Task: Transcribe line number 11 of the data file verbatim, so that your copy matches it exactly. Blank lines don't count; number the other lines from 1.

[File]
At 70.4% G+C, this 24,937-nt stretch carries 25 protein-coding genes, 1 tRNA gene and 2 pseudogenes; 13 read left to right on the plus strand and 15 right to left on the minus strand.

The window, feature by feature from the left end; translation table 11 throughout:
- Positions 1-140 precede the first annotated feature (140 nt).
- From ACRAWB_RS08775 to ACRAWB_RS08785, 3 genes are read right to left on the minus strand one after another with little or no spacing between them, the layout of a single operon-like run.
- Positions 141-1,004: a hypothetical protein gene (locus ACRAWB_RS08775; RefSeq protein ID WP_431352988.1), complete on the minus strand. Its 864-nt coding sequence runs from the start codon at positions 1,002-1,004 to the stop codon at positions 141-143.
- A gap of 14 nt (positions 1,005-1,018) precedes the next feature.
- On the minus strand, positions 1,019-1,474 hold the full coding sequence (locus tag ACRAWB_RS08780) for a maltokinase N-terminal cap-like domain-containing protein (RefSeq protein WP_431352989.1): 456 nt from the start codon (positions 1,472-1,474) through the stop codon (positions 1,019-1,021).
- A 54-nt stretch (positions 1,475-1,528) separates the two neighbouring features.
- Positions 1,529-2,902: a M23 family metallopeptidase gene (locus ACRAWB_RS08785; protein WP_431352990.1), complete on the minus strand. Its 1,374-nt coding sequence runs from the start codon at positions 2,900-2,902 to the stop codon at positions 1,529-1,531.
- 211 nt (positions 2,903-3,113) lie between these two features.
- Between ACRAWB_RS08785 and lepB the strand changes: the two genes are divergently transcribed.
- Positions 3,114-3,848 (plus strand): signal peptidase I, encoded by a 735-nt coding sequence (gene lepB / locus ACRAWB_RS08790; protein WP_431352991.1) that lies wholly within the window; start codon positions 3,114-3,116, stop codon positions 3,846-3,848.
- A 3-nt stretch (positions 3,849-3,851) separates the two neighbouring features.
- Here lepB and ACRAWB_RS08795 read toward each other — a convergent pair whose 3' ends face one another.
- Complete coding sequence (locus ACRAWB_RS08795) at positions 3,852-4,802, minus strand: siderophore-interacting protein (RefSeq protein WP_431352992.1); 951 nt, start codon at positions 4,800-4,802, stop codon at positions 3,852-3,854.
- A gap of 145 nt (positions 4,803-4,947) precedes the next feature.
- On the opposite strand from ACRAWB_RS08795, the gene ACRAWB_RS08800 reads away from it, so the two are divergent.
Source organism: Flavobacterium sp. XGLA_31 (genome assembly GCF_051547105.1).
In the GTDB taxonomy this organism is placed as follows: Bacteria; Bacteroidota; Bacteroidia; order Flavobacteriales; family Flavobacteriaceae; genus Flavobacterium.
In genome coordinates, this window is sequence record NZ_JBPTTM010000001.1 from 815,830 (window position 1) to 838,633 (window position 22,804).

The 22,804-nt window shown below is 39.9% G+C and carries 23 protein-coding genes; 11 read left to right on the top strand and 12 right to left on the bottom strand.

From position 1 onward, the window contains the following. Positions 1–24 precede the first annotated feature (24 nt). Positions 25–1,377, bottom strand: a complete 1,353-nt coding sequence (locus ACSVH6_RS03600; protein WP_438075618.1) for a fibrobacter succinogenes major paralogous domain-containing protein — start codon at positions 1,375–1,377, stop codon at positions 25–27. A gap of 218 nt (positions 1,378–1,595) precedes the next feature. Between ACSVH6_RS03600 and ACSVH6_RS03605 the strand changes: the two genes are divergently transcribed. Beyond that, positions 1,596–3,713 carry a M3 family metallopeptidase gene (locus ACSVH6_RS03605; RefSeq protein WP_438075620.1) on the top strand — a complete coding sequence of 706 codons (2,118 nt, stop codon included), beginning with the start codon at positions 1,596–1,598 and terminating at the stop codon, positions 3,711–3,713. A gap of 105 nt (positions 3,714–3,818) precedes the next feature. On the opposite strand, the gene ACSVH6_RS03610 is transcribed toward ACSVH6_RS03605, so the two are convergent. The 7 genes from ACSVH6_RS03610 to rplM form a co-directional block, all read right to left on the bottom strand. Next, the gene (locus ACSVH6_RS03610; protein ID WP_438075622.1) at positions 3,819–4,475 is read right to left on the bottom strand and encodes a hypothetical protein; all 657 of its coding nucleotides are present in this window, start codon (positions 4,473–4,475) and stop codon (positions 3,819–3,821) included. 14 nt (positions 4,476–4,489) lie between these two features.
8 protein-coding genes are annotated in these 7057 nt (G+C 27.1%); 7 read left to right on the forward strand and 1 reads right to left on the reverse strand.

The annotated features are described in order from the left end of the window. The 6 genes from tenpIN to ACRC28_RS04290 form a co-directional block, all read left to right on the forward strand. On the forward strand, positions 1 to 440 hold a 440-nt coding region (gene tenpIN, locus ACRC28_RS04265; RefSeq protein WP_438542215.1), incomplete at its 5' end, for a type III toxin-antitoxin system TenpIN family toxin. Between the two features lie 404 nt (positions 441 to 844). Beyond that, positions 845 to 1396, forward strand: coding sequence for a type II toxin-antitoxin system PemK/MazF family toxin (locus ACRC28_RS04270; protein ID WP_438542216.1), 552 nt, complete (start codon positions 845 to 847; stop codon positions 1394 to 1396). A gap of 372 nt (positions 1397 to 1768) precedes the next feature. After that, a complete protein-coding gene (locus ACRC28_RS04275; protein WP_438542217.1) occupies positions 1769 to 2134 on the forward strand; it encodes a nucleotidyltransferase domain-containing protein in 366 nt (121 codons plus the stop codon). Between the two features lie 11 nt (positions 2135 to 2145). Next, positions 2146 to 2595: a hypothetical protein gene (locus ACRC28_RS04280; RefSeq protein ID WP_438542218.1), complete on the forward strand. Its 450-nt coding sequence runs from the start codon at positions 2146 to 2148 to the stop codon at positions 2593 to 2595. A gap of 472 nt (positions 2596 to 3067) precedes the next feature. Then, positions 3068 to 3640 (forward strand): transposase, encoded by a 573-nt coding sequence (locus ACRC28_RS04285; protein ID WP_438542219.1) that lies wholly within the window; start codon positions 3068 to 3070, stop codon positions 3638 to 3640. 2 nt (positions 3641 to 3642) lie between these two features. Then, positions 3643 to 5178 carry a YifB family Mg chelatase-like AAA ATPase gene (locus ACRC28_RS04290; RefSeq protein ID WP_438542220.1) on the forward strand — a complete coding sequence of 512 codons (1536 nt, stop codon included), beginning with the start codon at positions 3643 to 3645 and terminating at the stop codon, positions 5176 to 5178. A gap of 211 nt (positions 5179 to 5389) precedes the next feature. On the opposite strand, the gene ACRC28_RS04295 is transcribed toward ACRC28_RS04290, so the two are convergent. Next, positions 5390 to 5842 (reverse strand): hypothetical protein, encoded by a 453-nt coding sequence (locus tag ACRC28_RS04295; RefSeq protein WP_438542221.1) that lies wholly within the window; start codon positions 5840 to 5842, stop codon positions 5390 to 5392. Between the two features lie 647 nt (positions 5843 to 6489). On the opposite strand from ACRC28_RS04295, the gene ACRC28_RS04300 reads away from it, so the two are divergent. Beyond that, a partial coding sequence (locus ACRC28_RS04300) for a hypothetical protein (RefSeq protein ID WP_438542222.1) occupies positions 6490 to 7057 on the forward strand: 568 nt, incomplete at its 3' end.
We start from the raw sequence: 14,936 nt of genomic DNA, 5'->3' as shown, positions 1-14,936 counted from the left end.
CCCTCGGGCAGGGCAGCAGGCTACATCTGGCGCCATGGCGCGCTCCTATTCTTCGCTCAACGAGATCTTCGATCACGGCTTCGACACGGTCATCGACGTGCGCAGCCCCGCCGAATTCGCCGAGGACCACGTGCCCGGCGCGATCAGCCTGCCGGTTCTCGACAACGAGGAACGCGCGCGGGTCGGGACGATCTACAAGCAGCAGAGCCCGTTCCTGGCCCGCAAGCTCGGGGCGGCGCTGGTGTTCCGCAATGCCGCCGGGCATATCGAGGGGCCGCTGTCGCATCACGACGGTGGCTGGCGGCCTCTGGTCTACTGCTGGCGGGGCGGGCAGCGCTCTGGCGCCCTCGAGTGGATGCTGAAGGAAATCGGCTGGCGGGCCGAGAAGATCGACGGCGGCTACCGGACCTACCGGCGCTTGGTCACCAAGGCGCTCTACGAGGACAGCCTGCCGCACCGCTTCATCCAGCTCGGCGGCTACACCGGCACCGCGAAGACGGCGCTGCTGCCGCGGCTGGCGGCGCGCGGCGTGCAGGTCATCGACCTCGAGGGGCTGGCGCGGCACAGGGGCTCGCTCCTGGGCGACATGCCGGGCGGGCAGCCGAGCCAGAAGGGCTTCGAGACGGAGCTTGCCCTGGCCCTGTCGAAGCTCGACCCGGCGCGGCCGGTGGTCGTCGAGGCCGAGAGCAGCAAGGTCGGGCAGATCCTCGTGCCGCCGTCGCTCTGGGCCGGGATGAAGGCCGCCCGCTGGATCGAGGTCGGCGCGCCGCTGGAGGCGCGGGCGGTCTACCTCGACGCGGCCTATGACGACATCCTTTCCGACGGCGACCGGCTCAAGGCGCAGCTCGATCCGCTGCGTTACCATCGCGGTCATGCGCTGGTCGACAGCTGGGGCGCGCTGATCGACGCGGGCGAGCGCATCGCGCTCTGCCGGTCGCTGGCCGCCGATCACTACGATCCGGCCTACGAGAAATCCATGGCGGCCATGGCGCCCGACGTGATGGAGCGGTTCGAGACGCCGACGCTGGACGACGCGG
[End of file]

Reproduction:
- Between ACRAWB_RS08785 and lepB the strand changes: the two genes are divergently transcribed.